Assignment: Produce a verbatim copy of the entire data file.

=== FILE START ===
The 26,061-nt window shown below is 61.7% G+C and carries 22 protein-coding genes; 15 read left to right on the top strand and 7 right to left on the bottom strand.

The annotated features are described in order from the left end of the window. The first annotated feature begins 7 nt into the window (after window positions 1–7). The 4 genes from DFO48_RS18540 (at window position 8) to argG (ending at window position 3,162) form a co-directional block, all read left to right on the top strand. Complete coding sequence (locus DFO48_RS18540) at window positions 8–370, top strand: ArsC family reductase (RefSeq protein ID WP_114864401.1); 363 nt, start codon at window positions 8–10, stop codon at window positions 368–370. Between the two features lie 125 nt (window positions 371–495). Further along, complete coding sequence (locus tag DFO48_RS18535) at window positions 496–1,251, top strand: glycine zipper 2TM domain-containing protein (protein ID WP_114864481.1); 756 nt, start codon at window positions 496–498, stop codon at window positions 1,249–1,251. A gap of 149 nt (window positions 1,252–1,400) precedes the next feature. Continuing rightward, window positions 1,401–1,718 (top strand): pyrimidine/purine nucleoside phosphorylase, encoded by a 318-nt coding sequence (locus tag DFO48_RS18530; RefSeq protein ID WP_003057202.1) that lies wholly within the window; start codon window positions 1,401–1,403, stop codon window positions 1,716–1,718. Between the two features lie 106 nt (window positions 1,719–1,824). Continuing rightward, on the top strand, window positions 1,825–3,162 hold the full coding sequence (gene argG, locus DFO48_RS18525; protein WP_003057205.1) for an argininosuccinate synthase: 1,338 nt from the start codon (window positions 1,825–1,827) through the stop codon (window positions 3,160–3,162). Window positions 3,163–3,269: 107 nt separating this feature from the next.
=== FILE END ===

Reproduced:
The 26,061-nt window shown below is 61.7% G+C and carries 22 protein-coding genes; 15 read left to right on the top strand and 7 right to left on the bottom strand.

The annotated features are described in order from the left end of the window. The first annotated feature begins 7 nt into the window (after window positions 1–7). The 4 genes from DFO48_RS18540 (at window position 8) to argG (ending at window position 3,162) form a co-directional block, all read left to right on the top strand. Complete coding sequence (locus DFO48_RS18540) at window positions 8–370, top strand: ArsC family reductase (RefSeq protein ID WP_114864401.1); 363 nt, start codon at window positions 8–10, stop codon at window positions 368–370. Between the two features lie 125 nt (window positions 371–495). Further along, complete coding sequence (locus tag DFO48_RS18535) at window positions 496–1,251, top strand: glycine zipper 2TM domain-containing protein (protein ID WP_114864481.1); 756 nt, start codon at window positions 496–498, stop codon at window positions 1,249–1,251. A gap of 149 nt (window positions 1,252–1,400) precedes the next feature. Continuing rightward, window positions 1,401–1,718 (top strand): pyrimidine/purine nucleoside phosphorylase, encoded by a 318-nt coding sequence (locus tag DFO48_RS18530; RefSeq protein ID WP_003057202.1) that lies wholly within the window; start codon window positions 1,401–1,403, stop codon window positions 1,716–1,718. Between the two features lie 106 nt (window positions 1,719–1,824). Continuing rightward, on the top strand, window positions 1,825–3,162 hold the full coding sequence (gene argG, locus DFO48_RS18525; protein WP_003057205.1) for an argininosuccinate synthase: 1,338 nt from the start codon (window positions 1,825–1,827) through the stop codon (window positions 3,160–3,162). Window positions 3,163–3,269: 107 nt separating this feature from the next.